How to: Find a mentor

11 Oct 2021Resource

If you are keen to develop and progress your career, reaching out to a mentor could be of great value.

The beauty of a mentor relationship is:

  • It can be long term, to support you in reaching your more stretching career goals
  • As well as extensive experience and knowledge, your mentor may also have the power and influence to open up more doors for you and expand your professional circle
  • You will have someone to provide you with regular constructive feedback and encouragement to keep striving

To unlock all this good stuff however, you have to overcome the first hurdle of finding the right mentor for you. Where do you start?

1. Think about why you want a mentor

First of all, you need to think about what you are looking to achieve from the relationship. Is there a particular skill you wish to develop, a promotion you’re aspiring to, or are you looking for a career change? By being very clear on your goals from the outset, it will not only help you to identify a suitable mentor, but also show the person you approach that you have a professional commitment to the process.

2. Consider some key traits

What are some of the essential qualities you think your mentor needs to have to help you achieve your aims? Do they ideally need to be within your professional unit and, if so, how many pay grades away from your own? Or would it be beneficial for them to be in a different department, especially if you are looking to change roles? Are you looking for a gentle/compassionate approach or would ‘tough love’ be a better fit for what you need right now?

Don’t be afraid to step out of your comfort zone when thinking about who could be the best mentor for you: it could, in fact, be just what you need. Picking someone that is exactly like you or a close friend may mean you miss out on the diversity of perspective you need to get you moving. Consider someone of a different age, gender, race and background.

3. Look out for mentor schemes in your place of work

You may find a suitable mentor from within your trust, another trust, other sectors, or someone who is part of a formal leadership program.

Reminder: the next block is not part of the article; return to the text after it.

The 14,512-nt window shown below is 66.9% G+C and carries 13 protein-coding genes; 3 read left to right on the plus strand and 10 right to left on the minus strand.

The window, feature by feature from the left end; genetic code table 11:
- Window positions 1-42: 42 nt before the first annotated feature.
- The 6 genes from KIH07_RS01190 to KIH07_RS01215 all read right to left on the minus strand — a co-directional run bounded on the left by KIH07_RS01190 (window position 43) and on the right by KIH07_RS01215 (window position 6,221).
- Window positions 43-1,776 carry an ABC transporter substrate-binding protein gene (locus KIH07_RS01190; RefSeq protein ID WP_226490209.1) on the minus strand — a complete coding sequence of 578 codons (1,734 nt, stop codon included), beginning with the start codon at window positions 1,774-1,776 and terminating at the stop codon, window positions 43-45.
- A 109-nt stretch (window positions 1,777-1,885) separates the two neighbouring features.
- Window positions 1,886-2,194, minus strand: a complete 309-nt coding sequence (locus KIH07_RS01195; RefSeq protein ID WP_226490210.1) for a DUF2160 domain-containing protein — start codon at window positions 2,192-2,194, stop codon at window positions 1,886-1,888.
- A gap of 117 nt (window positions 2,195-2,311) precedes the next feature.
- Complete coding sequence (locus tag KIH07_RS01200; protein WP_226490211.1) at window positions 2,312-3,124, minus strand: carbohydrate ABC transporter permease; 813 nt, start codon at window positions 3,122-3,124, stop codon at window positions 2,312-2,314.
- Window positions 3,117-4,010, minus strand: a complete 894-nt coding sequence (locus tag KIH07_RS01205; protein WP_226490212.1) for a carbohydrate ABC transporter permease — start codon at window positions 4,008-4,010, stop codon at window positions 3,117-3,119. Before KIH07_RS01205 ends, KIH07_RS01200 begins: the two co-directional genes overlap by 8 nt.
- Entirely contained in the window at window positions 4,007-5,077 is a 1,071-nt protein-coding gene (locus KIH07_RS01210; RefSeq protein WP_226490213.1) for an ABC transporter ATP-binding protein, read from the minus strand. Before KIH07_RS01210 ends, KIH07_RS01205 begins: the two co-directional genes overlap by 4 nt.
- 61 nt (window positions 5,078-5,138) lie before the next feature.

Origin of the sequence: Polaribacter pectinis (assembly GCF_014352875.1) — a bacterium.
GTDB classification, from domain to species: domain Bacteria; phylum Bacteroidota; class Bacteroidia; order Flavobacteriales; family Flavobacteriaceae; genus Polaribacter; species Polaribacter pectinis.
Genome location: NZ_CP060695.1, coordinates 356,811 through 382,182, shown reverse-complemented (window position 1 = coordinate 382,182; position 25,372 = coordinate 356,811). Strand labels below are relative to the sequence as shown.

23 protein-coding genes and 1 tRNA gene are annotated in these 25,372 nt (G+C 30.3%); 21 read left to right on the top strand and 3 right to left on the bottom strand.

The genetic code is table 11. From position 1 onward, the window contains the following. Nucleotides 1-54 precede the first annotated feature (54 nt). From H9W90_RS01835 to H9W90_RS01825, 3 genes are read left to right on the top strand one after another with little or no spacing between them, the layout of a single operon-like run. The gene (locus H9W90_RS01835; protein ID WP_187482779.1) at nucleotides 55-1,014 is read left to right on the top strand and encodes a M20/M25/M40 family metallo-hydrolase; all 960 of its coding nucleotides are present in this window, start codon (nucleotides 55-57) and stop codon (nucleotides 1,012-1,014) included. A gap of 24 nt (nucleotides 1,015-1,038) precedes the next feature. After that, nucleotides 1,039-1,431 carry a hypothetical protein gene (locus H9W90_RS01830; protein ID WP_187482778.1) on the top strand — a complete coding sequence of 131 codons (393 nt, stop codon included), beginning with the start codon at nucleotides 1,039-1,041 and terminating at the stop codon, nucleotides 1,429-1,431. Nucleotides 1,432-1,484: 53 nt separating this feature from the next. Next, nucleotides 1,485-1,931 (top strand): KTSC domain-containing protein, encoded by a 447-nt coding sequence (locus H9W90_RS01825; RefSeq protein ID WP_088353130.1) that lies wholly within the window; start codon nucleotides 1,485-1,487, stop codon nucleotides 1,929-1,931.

If you are working in the NHS you may want look at the following mentor initiatives:

If you work for a private healthcare organisation or charity, be sure to speak to your line manager about any existing mentor schemes (or suggest they set one up if they’re large enough!).

If there is no formal scheme or you already have someone in mind who isn’t part of one, don’t be afraid to ask them. Just be mindful that:

  1. mentoring is not something they will have factored in time for
  2. their mentoring skills may not be as honed as someone with formal training

Whoever you pick, make sure you do your research - check out their professional socials and anything they may have written/published. This will help to confirm if they are the right fit for you and also help with building rapport when you come to meet them.

4. Reaching out

How you approach a potential mentor will vary slightly depending on whether you are already acquainted with them or if they are part of a formal mentor scheme.

The ‘colder’ the relationship, the bigger the ask - potentially. The main thing to consider is how quickly you mention the ‘m’ word. For someone you are less connected with, consider engaging with them on social media first and showing interest in their content, later followed by a PM or email.

If they are already in your professional sphere, you could choose to jump much faster into a face-to-face meeting. Just remember that they are no doubt time-poor (aren’t we all?) and so like any good scout, always be prepared! Be clear on what you want to achieve, what you are asking for from them and how you would like the relationship to work. This will give your potential mentor confidence that the time they are investing in you will lead to your successful progression.

5. Make it official

From the beginning, it is wise to formulate some kind of contract on what you both expect from each other. This is not to say it has to be so rigid as to stint the organic development of your relationship. But at the very least it would be wise to agree on things like your preferred ways to communicate, regularity of meetings, goals and what you expect from each other.

Having put in all this effort, you will hopefully end up with a wonderful mentor who will support your career going forward and who will ideally also benefit from the achievement of watching you grow professionally. And if it doesn’t work out for any reason and the fit doesn’t end up being right, don’t be concerned about ending the mentorship either. This in itself is a learning experience that will make you a stronger co-worker or manager in the long run.

Good luck and get searching!

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